Chapter 13: Enter Gamaliel
Acts 5:33–42

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33 When they heard this, they were furious and plotted to kill them. 34 Then one in the council stood up, a Pharisee named Gamaliel, a teacher of the law held in respect by all the people, and commanded them to put the apostles outside for a little while. 35 And he said to them: “Men of Israel, take heed to yourselves what you intend to do regarding these men. 36 For some time ago Theudas rose up, claiming to be somebody. A number of men, about four hundred, joined him. He was slain, and all who obeyed him were scattered and came to nothing. 37 After this man, Judas of Galilee rose up in the days of the census, and drew away many people after him. He also perished, and all who obeyed him were dispersed. 38 And now I say to you, keep away from these men and let them alone; for if this plan or this work is of men, it will come to nothing; 39 but if it is of God, you cannot overthrow it—lest you even be found to fight against God.”

40 And they agreed with him, and when they had called for the apostles and beaten them, they commanded that they should not speak in the name of Jesus, and let them go. 41 So they departed from the presence of the council, rejoicing that they were counted worthy to suffer shame for His name. 42 And daily in the temple, and in every house, they did not cease teaching and preaching Jesus as the Christ.


Acts 5:33
Intent to kill

A neutral observer at the Council meeting may expect a good example from supposedly sincere, honest and righteous religious leaders. Why, then, are they so enraged, or furious,1 that they want to kill these men? Their only ‘offence’ is to preach in the name of Jesus. The truth is that the Council is angry because the apostles have repeated that they will obey God rather than the men on the Council. Also they openly put the blame for the death of Christ squarely on the shoulders of those Jewish religious leaders. Their guilty consciences are smitten. Instead of confessing and forsaking their sin, however, they decide to ‘shoot the messengers’. They refuse to ‘heed the message.’ Their evil actions and attitudes, contrasted with the apostles’ enthusiastic boldness for their Lord, leave these false leaders offended by what they hear. The fact that truth is at stake is secondary to them.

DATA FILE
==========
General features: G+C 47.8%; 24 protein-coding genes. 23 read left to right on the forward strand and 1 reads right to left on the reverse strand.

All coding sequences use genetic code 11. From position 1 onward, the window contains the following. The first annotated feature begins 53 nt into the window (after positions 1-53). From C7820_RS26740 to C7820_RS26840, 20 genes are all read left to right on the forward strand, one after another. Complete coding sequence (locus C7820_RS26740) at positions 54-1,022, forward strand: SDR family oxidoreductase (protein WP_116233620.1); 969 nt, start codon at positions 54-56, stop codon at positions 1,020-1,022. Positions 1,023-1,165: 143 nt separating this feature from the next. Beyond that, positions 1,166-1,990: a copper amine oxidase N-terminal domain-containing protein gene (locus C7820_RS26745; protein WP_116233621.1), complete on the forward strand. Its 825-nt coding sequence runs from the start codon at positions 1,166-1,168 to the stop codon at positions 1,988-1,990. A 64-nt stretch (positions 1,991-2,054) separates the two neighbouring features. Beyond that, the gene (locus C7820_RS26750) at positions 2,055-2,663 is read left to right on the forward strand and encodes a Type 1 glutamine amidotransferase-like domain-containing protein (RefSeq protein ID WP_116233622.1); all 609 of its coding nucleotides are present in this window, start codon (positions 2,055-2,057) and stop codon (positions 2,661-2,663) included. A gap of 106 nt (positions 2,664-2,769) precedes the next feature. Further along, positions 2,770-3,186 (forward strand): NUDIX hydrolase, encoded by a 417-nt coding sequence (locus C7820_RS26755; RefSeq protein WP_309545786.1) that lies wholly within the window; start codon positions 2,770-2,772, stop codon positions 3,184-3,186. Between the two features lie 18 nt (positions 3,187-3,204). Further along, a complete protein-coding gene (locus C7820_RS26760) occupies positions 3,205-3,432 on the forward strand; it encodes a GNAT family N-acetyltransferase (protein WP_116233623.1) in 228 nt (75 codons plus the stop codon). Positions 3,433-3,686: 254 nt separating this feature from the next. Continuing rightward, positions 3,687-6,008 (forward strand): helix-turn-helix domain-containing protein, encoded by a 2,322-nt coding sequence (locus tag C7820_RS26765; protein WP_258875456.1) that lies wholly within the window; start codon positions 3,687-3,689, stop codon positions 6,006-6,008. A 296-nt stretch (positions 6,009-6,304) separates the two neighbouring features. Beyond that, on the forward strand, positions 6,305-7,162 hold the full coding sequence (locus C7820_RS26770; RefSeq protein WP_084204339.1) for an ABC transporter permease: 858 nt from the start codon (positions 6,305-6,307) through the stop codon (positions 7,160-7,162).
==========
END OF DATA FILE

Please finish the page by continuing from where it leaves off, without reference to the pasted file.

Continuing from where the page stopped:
Today many are still offended by the message of the cross of Christ.2 It brands them guilty, Hell-bound sinners who cannot save themselves and desperately need a Saviour. Many humble, but bold, Christians across the world face opposition or persecution for their stance for the good news of Jesus’ saving grace. Thousands are put to death rather than compromise or deny their trust in Jesus. Some call them foolish to go that far. Jim Elliot, whose life was snuffed out by the lance of an Auca Indian whom he went to reach with the gospel, insisted that ‘He is no fool who gives what he cannot keep to gain what he cannot lose’.3 If God convicts your heart of sin, please do not delay coming to Him through Christ for forgiveness and a new start with God. You never know how delay may harden your heart and make you capable of terrible things in the future you have never yet imagined.

Acts 5:34–40
An unexpected deliverer

The Sadducees are a strong influence on the Council, balancing the Pharisees’ significant influence. Unlike the Sadducees, who believe that ‘when you’re dead you’re done for’, the Pharisees believe in supernatural matters such as the resurrection from the dead, angels and miracles. A Pharisee, greatly respected by many, is the aged and experienced law teacher, Gamaliel. He has mentored Saul of Tarsus, who will soon become converted and be known as Paul the apostle.4 He has the apostles removed as he speaks to all his Council colleagues. He reasons that, if God really is at work through the apostles, the Council may find itself working against God. If God is not at work, it will come to nothing anyhow. He recalls two factions that came to nothing: one was led by a certain Theudas, and the other by Judas the Galilean (not Judas Iscariot, Jesus’ betrayer.) Gamaliel stresses that God will either overthrow or establish the apostles depending on whether their teaching is wrong or right. He counsels to leave the apostles alone.